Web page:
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Fitbay Bags Another $2M For Its Crowdsourced Approach To Online Clothes Shopping’s Fit Problem

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Fitbay, a fashion-focused social network aiming to crowdsource the online clothes shopping fit problem by letting people of a similar size and body shape see which clothes their size and shape ‘body doubles’ are wearing, has closed a $2 million seed funding round.

The funding is led by New York-based Steadfast Venture Capital and Nordic VC firm, Creandum, an early investor in Spotify — and an investor in Fitbay’s prior round.

The Danish startup pulled in an angel round of funding earlier this year, raising $400,000 from Jesper Buch (founder of Just-Eat) and Creandum, so it’s building a head of steam on the early funding front.

Also today, the startup is launching its first iOS app which will let users take photos of clothes that fit them to share with their body doubles in the Fitbay community.

Fitbay aims to improve the online clothes buying experience by helping its users identify clothes that are more likely to fit them before they click buy.

It does this by asking its users to categorize their body shape as one of a handful of different basic shapes (like pear, cone or apple), and take a ‘body quiz’ answering some general questions like height, weight and the size of particular parts of their body (such as their arms or torso).

Fitbay

It shies away from requiring them to take a tape measure to particular body parts to avoid too much tedious legwork being required for people to start to participate. The level of friction is important because Fitbay ideally needs to position itself as less of a hassle to use than the plentiful virtual fitting room startups that are also attacking this problem.

Virtual fitting room rivals to Fitbay include the likes of Fits.me, VirtusizeTrue FitMetailClothes Horse and Fitiquette (now owned by Myntra), to name a few. It’s a very packed space because determining fit and style preference remotely is a surprisingly challenging problem to crack. Especially given that it only takes the average human a few seconds in a changing room to figure out whether they would, in fact, be caught dead in those jeans or not.

For this reason, online clothes shopping remains hugely hampered by a high rate of returns. Fitbay cites research carried out by Credit Suisse this January which found that 40% of online clothing purchases are returned for multiple reasons, including issues with size/fit. (Fashion undoubtedly is, in and of itself, part of the problem too  – since figuring out whether something suits is generally even more difficult than figuring out if it fits.)

Fitbay claims its offering is less arduous to use that virtual fitting rooms that do require very specific measurements because it only asks some general questions of its users.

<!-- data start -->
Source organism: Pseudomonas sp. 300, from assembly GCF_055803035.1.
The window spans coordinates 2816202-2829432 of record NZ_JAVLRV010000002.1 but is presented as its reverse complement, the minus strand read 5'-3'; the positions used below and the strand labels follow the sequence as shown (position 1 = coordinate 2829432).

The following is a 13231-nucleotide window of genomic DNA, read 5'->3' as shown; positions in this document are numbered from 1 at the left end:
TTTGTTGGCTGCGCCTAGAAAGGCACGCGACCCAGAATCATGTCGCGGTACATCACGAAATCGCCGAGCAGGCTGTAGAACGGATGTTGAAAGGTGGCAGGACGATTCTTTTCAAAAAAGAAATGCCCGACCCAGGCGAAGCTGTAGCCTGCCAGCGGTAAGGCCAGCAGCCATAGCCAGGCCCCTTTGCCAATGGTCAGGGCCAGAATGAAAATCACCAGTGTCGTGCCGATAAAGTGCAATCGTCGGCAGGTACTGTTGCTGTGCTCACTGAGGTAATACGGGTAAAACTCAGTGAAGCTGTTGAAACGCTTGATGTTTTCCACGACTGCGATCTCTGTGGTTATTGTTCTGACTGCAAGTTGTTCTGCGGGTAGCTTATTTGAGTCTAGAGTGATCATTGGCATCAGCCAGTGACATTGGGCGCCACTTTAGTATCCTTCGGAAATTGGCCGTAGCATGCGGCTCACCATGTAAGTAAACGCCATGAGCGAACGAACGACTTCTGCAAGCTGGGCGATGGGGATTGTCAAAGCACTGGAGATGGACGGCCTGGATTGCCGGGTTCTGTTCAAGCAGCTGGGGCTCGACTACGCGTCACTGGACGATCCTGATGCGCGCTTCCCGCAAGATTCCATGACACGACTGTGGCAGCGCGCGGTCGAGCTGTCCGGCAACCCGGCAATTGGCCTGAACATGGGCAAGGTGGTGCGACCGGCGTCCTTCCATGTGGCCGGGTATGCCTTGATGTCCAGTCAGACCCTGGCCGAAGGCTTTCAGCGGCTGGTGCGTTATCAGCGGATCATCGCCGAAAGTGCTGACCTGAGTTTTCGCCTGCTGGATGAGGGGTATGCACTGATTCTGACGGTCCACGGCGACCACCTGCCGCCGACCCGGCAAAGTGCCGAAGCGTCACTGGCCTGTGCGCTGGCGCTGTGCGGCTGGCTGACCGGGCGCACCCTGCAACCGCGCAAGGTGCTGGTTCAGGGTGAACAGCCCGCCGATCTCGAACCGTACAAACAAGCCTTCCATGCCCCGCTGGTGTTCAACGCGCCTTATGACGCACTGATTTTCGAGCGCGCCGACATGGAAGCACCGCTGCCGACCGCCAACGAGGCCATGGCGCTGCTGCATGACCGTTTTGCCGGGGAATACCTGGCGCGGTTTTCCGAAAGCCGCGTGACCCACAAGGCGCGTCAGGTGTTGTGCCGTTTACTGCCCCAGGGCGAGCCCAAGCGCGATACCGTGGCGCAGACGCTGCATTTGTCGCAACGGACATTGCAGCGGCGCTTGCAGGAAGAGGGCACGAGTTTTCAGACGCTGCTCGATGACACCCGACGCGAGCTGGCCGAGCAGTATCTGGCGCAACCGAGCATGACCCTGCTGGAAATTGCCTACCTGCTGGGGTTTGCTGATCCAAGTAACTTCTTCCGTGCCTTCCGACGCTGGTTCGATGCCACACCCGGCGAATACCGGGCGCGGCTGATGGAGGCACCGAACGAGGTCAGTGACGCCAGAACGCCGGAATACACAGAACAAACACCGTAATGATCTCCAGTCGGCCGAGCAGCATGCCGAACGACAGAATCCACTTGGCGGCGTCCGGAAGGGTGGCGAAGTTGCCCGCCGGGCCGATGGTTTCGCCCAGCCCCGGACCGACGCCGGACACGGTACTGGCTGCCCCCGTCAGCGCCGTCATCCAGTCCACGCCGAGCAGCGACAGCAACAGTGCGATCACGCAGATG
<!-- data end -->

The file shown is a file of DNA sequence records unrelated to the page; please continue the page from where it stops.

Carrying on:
That said, Fitbay users can input additional very specific style and fit data by telling the platform about particular branded items of clothing they already own that do fit well. So it can get plenty tedious too, but the user is not required to feed in all this specific item data to at least get some clothes recommendations.

Fitbay uses all these shape, fit and size questions to group its users according to size and fit preference, and to display a personalized feed of branded clothes which it reckons are more likely to fit them.

Users are also able to follow others of a similar body shape and size, much like a social network, so they can get to see the sorts of clothes they are wearing and determine which garments might make sense for their body shape.

If all that sounds worthy but a bit like hard work, never fear — Fitbay has a trump card in its back pocket: selfies. It’s encouraging its users to use its iOS app to share what it calls “selfies with a purpose” — aka photos of themselves wearing clothes that fit well so their body doubles can benefit.

“Photos is a core part of our strategy,” founder & CEO Christian Wylonis tells TechCrunch. “One of the core features [of our app] is to take selfies of yourself wearing clothes that fit.

“It is the first time where selfies actually have a practical application. These pictures are shared with your ‘body doubles’ so they can visualize how clothes will fit them. This takes the guessing out of choosing the right size and determining how clothes will fit you.”

Fitbay launched an invite-only beta to on-board around 1,000 users back in February, and then gradually started letting in more. It won’t say exactly how many users it’s up to now, but says it’s in the “tens of thousands”. It’s aiming to have a million users a year from now.

Its clothes database currently has some two million items in it. Fitbay’s business model involves a revenue share in any clothes sales made via its platform.

The new funding round will be used to grow the product team in Copenhagen, and the commercial team in New York, Fitbay said today. It will also be spending to further develop the product and the available features.

Commenting on the funding in a statement, Martin Hauge, General Partner at Creandum, said: “We are proud to back Fitbay for the second time within 6 months. The user growth and engagement have been exceptional, and we have high hopes for what Fitbay can become.”